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was able to muster some 300 votes in the lobby compelled Lord John to give way in details. The Bill was practically reduced into a project for converting the tithe composition into a rent-charge ; and the rent-charge was ultimately fixed at seventy-five instead of seventy per cent. of the composition. Nor was this all. It was part of the implied contract between the two parties that, if the one side gave way on Appropriation, the other side should yield Municipal Reform ; and, as a matter of fact, the Tory party thenceforward gave up their attempt to abolish local self-government in Ireland. But its leaders refused to confer on the smaller Irish towns the only franchise which the Liberal party thought tolerable; and, as the Tories in the Lords and the Liberals in the Commons equally refused to give way, the Municipal Bill was lost. Lord Melbourne, with the careless indifference which was inseparable from his character, thought that there was little to be regretted in these circumstances. His Ministry had carried two out of its three Irish measures, and he never paused to reflect that the one which was lost was precisely that which was most popular in Ireland; and that one of those which were carried was carried by the sacrifice of that portion of it which his Ministry had been pledged to pass. Lord John did not regard the matter with equal complacency. Yet even he was disposed rather to be thankful for what the Tithe Act did than to regret what it omitted to do. He could write in his old age— A measure which changed the collection of tithes from a question between tithe proctor and peasant into a question between landlord and tenant, with a percentage of twenty-five per cent to the landlord for the cost and trouble of collection . . . was one of immense value to the whole body of small occupiers in Ireland. No measure has tended more to the peaceful progress of Ireland than the Tithe Act of 1838. No competent critic will deny the truth of this paragraph. Yet no fair critic will omit to reflect that it states only half the truth. The real question for Lord John to decide at the time, and for posterity to determine now, was whether he was justified in abandoning the position which he had formally laid down in 1835, that no measure on the Irish Church could be satisfactory or final which did not contain an Appropriation Clause. In answering this question it should be recollected that the circumstances of 1835 differed materially from those of 1838. In 1835 it was the first duty of a Whig leader to obtain the formal disapproval by Parliament of the change of Government in the autumn of 1834. In 1838 William IV. was dead. The new sovereign was as cordial in her support, as the late King had been suspicious in his distrust, of the Whig Ministers. The country, while it showed itself on the whole favourable to the continuance of the Administration, displayed no desire for the Appropriation Clause. It even showed no disposition to resent the conduct of the Lords; and the question, therefore, for Lord John to consider, was whether he should retire from office while the House of Commons was still willing to give him a majority, or abandon a policy which he had not the least chance of carrying. Different persons will answer this question in different ways. Without attempting to reply to it in these pages, it may perhaps be as well to point out that the course which Lord John pursued forms an exact parallel to that adopted by his great rival, Sir Robert Peel. Both in 1829 and in 1845 Sir Robert Peel found himself compelled to abandon a policy to which he was pledged, and to promote measures which he had previously opposed. The Conservatives were loud in condemning Sir Robert Peel, just as the Radicals in 1838 were loud in condemning Lord John Russell. The Conservatives have never forgiven their great leader. The Radicals have perhaps only forgiven Lord John because the cause which he abandoned in 1838 was stronger than the strongest statesman : and the disendowment of the Irish Church has made men forget the significance of the famous Appropriation Clause. For it should never be forgotten that, though the Appropriation Clause was abandoned by its author, time and events have vindicated his prescience. He failed in 1838, not because he was wrong, but because he was before his time. And the Act which was at last carried in 1869 was a proof that, though “the people of England never took up warmly the Appropriation Clause, and, indeed, were not persuaded that the Protestant Church in Ireland could be that miserable monopolising minority which Fox had described it to be,” Lord John Russell was right in 1835; and that right, however successfully it may be resisted for a time, will in the end prevail. * Recollections and Suggestions, p. 315.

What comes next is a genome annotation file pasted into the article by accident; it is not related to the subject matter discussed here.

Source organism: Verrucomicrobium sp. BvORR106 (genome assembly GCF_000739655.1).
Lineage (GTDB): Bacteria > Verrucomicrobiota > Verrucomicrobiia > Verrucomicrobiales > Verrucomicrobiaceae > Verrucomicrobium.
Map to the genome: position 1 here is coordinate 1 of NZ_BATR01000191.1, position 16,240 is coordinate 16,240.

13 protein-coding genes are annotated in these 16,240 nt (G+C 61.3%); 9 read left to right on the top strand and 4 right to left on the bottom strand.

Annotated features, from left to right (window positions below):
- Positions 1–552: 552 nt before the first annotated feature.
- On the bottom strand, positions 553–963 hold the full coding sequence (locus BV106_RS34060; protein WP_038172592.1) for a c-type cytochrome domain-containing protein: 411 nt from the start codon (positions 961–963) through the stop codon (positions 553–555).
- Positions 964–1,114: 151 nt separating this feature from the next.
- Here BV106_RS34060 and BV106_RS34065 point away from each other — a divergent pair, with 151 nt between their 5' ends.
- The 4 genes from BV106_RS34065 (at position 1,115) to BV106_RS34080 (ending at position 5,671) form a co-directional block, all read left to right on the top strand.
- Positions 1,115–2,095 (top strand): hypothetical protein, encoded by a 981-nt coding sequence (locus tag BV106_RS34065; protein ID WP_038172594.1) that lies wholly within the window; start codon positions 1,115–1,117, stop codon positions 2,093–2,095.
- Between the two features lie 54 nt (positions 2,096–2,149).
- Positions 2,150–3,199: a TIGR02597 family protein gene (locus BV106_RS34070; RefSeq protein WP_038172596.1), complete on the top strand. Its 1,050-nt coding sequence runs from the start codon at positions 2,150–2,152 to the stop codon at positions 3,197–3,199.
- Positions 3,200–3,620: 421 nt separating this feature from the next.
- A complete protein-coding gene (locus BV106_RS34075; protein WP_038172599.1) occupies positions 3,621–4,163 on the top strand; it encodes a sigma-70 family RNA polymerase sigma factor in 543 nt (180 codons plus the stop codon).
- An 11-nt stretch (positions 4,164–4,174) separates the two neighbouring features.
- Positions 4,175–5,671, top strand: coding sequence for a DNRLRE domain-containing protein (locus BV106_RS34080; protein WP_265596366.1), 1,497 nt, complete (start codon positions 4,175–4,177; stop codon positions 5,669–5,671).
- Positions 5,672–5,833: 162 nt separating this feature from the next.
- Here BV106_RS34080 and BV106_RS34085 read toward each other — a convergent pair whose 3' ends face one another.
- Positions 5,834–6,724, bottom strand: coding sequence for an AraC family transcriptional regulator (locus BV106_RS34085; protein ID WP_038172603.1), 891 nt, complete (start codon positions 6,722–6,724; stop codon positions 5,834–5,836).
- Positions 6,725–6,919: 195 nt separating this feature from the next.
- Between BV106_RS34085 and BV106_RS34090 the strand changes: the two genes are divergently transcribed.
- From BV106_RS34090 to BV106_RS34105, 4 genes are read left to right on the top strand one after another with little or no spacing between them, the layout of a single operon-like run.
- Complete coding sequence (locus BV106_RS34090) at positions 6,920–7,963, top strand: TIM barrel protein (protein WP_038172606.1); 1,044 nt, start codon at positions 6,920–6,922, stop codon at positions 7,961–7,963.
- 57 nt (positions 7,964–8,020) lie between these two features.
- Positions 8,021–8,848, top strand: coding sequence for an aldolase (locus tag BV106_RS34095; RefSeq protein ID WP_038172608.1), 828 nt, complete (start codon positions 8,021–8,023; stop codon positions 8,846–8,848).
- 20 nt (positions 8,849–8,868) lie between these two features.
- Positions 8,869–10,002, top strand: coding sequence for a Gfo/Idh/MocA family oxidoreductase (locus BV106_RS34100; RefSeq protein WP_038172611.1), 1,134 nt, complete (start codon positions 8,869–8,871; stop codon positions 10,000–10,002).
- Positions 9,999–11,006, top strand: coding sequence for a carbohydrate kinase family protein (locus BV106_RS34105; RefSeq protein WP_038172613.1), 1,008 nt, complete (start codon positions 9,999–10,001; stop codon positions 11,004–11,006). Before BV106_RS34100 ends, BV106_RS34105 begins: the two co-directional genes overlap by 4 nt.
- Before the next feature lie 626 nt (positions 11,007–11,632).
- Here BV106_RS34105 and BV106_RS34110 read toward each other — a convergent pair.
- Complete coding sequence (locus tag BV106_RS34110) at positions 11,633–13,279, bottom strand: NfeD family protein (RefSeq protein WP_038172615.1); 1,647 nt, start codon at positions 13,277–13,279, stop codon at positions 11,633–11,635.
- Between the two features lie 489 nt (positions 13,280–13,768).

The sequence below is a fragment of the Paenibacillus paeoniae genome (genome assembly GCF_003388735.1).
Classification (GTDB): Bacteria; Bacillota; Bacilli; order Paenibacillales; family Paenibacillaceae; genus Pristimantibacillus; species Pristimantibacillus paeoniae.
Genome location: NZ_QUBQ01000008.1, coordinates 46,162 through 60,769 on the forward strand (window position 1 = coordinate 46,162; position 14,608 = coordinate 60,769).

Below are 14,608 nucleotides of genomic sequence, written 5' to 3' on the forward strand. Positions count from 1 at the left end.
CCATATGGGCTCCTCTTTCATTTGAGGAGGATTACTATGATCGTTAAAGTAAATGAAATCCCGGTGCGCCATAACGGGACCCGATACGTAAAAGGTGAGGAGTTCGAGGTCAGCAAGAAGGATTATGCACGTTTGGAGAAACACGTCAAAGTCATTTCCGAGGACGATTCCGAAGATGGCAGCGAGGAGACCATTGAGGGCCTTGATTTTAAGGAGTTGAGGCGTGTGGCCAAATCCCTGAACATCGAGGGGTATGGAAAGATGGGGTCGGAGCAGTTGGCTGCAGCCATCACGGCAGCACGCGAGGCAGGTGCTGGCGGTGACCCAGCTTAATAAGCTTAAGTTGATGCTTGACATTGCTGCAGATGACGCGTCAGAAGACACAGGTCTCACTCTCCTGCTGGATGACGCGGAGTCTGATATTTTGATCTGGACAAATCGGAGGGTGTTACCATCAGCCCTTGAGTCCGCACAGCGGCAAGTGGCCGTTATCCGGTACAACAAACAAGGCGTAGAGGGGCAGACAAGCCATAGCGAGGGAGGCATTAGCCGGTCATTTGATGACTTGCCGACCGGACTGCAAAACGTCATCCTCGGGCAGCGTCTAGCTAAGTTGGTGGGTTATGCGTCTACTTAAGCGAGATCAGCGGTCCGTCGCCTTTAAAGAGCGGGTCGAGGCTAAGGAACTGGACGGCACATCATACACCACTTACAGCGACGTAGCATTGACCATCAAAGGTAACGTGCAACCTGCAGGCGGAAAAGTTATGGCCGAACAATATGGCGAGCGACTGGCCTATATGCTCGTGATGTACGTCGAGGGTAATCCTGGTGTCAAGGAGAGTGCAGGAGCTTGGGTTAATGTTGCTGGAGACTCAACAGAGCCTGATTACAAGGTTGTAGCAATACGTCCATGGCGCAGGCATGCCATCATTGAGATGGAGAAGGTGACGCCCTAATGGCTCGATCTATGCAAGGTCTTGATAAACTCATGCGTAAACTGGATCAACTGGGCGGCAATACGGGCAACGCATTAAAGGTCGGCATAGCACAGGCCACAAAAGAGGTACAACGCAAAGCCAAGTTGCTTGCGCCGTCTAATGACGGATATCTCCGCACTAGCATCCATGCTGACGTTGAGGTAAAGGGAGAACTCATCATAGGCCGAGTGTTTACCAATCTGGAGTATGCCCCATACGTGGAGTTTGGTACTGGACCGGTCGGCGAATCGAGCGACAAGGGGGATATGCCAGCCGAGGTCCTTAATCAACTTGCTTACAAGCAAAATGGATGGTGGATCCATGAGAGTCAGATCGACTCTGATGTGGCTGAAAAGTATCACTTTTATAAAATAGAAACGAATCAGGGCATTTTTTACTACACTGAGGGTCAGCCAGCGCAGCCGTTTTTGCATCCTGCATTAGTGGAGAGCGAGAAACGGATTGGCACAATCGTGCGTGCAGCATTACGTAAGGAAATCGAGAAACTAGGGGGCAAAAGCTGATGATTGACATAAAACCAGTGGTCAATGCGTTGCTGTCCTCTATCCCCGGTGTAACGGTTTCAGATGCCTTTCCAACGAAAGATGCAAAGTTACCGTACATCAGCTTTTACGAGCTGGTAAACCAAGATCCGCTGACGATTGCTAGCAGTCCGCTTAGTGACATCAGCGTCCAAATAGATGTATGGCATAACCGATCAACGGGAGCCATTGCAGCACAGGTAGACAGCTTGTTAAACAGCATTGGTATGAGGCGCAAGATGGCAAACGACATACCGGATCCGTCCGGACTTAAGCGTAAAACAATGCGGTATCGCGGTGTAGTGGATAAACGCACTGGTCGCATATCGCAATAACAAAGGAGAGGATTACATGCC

IF the session of 1837–8 was memorable for the abandonment of the Appropriation Clause, it was also remarkable for the vigour and skill with which Lord John fought the battle of his party. It must be recollected that, in a House which was almost evenly divided as to numbers, nearly all the debating power was on the Conservative side. Nothing could be weaker than the Treasury bench in the House of Commons, except perhaps the Treasury bench in the House of Lords. The Duke of Bedford, writing to Lord John on the 24th of August, said—